I hereby provide a public service by filing this scouting report for those of you wondering whether the new Star Trek series, airing on the subscription service CBS All Access, is worth the investment of your time and money. The answer is: maybe.
Hence, I set all niceties aside and present my suggestions for inappropriate Halloween costumes especially for church people. Deploy these with relish on that most wickedest of holidays, All Hallow’s Eve, and join in the gasp-inducing fun.
One finds good news where one can these days, and here comes some good news for the church: the work of ecumenism thrives in the field of theological aesthetics. Granted, we’ve had to float into a rarefied atmosphere to recover this news, but what’s going at the intersection of theology and the arts does promise hopeful, on-the-ground implications.
In any case, Evangelicals of the contemporary American variety have always felt to me like the cousins my family visits only once a year for a day or two on out-of-state road trips. We are related, of course, but when we get together our differences seem most glaring. We share some genes, but we don’t share the same story or ethos at all.
While prints made from woodcuts and engravings may not offer the immediate thrill of gigantic oil paintings, they do display curious combinations of grotesquerie and piety and, to the patient observer, a fascinating glimpse into the Reformation moment.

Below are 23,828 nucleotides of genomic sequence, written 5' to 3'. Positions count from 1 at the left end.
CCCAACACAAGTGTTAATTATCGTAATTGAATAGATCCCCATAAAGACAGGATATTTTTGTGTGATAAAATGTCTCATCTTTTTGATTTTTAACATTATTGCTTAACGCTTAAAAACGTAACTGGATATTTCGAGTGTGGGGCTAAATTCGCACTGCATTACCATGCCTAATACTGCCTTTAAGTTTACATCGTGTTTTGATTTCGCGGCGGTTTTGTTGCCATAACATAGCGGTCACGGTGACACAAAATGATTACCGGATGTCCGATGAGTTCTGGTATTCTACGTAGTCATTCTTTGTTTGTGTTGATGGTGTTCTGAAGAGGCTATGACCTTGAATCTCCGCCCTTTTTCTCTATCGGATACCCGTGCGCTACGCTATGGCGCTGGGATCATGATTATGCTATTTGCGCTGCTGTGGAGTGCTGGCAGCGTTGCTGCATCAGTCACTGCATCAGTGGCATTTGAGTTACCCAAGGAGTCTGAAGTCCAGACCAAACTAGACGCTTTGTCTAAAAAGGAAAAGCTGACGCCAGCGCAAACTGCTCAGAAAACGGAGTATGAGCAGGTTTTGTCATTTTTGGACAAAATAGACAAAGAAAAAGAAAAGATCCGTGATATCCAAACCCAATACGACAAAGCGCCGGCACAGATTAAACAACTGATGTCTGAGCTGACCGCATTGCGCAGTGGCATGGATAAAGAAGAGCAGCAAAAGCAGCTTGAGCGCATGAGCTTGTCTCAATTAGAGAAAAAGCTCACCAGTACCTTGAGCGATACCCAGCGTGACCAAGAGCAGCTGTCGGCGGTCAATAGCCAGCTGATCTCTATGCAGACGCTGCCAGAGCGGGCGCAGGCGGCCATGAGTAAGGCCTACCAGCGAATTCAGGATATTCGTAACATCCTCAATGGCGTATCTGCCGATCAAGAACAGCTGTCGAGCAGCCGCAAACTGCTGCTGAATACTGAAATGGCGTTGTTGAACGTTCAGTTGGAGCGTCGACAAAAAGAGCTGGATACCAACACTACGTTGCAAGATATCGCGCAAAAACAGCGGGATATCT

The show’s title makes it sound like one of those silly British slapstick comedies, but no. I would describe it as an historical drama with a loving heart. It has the same historical-immersion appeal as Mad Men, except with wholesome values, lots of babies, and nuns.
This past Monday, I peered into the humming center of the universe. I’m talking about Facebook headquarters in Menlo Park, California.
Project: make a macramé plant hanger.
Burning questions: Could I do it? And does crafting relieve anxiety?
But at present I am not losing any sleep over Penguin or Joker or Loki. I’m losing sleep over pressing problems right here in the ol’ real world. So: what if we had superheroes aimed a little more directly at day-to-day, same-size-as-life troubles?
Sumac and scrubby grass, dense-leaved oaks and maples, jumbles of every possible green. Blue spruce, Douglas fir, white pines, red pines, the astonishing symmetry of jack pine trunks in a sudden stand. Dead trees like skeletons rising from swamps. Everything stubby and scruffy and sassafrassy.